two leaders have good personal relations and activity of the western
    structures will hardly be able to spoil those relations. However, I
    think it is necessary to be a little more cautious.

    On the other hand, Russia still has no comprehensive policy in the
    Caucasus. Russia does not perceive the Caucasus as a single whole. All
    the countries in the Caucasus are inter-related, which must be
    reflected in the Kremlin's policy. Moscow needs an efficient policy
    meeting the interests of all the subjects in the region.

    There are hot debates in Armenia over deep integration into EU and
    integration projects offered by Moscow. Is it a dilemma for Armenia or
    complementary foreign policy?

    To join the Customs Union, Armenia needs to sign certain documents.
    However, Armenia will hardly manage to fulfill the provisions of those
    documents unless the Russian-Georgian and Armenian-Azerbaijan
    relations are settled and the railway communication via Abkhazia and
    Georgia is restored. The idea of the Eurasian Union is worth
    supporting, of course. I think it is a historical, strategic project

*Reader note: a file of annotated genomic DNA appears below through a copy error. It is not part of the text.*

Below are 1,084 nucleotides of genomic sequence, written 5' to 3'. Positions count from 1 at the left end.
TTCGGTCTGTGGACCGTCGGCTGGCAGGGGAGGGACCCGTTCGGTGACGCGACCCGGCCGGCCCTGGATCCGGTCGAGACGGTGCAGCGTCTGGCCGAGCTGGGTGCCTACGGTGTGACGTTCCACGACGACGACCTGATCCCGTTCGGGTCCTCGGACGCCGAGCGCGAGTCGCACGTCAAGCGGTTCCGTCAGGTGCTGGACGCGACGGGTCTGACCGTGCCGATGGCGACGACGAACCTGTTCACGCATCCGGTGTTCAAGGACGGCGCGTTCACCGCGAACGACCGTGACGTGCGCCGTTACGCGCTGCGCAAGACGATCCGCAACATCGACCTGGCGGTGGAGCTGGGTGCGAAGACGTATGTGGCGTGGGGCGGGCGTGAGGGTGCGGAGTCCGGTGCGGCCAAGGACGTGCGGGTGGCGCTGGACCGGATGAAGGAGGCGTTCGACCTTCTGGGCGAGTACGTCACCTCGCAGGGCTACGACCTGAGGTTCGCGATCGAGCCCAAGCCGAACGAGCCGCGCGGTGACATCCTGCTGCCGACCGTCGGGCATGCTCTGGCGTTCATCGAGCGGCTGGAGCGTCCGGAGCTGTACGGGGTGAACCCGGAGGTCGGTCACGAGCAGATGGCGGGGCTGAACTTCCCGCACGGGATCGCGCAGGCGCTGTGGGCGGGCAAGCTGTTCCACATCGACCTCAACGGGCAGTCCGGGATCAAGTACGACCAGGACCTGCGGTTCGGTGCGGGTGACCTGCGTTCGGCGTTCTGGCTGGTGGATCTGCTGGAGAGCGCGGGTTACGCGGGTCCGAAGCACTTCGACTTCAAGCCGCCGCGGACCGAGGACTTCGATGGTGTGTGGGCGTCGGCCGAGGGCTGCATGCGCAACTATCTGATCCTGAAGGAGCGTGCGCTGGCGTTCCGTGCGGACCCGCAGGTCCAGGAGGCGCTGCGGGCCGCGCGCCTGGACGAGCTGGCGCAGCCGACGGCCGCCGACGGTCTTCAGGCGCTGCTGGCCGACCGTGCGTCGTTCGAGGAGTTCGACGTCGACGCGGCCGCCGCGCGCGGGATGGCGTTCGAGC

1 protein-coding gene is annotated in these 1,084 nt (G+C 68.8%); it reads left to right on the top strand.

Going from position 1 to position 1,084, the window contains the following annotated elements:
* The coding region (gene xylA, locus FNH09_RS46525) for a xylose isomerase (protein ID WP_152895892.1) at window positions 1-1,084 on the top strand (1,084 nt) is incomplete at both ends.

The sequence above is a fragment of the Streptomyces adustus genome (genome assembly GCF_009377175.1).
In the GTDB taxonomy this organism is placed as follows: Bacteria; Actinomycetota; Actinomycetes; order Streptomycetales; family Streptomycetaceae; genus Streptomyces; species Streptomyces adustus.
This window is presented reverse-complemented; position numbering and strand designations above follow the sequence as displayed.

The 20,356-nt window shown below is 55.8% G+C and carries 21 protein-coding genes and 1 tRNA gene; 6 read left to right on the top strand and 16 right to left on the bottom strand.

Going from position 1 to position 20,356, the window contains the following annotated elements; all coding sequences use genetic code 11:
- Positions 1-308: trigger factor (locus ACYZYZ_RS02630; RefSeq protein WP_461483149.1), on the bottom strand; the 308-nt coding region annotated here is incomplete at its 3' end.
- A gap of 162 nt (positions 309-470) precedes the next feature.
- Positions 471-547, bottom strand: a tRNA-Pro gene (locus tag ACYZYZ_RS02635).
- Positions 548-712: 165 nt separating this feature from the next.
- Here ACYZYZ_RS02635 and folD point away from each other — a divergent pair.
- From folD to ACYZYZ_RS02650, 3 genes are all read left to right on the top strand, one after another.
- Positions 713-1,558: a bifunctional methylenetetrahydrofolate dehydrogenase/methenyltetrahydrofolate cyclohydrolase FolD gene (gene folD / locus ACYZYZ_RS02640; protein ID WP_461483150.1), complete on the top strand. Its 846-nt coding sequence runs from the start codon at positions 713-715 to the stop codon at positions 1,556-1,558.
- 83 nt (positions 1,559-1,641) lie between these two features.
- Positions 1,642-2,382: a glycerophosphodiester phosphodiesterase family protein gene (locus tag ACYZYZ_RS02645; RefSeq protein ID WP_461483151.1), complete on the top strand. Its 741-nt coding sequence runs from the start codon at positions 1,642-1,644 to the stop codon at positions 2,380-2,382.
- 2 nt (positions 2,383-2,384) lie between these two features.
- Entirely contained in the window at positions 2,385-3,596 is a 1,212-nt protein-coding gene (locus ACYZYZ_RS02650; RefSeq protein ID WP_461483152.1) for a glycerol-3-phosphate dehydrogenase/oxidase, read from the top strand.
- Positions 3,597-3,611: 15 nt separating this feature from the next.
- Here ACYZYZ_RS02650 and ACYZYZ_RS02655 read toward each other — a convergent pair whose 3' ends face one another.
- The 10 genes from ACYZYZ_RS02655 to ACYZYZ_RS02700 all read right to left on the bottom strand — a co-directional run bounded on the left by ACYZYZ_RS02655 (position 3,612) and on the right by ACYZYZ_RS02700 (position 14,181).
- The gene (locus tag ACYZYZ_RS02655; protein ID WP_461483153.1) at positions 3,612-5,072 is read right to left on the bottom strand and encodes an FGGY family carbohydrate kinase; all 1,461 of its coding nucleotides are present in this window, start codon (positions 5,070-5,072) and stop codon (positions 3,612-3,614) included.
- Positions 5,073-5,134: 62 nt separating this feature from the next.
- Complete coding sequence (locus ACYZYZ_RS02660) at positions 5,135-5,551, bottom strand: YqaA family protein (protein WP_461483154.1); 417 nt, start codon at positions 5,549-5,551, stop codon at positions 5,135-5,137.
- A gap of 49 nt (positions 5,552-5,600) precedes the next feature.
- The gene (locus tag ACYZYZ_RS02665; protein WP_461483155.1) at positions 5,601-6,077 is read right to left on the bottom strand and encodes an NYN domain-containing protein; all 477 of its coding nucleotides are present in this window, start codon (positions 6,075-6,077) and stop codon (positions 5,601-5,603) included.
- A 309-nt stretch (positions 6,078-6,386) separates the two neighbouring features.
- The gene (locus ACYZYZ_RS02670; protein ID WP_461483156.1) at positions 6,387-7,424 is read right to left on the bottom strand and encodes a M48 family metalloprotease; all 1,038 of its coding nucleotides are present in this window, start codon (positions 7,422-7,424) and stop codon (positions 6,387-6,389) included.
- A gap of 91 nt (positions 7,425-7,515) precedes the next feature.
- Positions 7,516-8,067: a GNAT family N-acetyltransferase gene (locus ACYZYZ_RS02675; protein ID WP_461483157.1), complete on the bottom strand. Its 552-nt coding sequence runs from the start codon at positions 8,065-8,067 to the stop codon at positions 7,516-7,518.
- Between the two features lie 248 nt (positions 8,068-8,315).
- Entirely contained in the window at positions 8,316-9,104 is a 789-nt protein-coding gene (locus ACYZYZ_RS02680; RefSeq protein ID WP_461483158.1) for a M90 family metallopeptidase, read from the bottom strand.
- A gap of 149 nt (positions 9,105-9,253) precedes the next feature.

and the relations of Moscow and Tbilisi must be normalized. As for the
    relations with the EU, I think Armenia's joining that structure is

    European officials speak of `deep integration' and not admission...

    If Armenia continues integrating into the EU, it may be required to
    stop its relations with Iran. The pro-European lobby in Armenia
    consists of politicians receiving grants from Brussels. But they don't
    specify what benefits Armenia may expect from its integration into
    Europe. The EU is not ready to make Armenia its member. On the other
    hand, it may set preconditions, like withdrawal from the Collective
    Security Treaty Organization, closer cooperation with NATO and no more
    contacts with Iran. I don't think that the last precondition will be
    good for Armenia and its big community in Iran.

    From: A. Papazian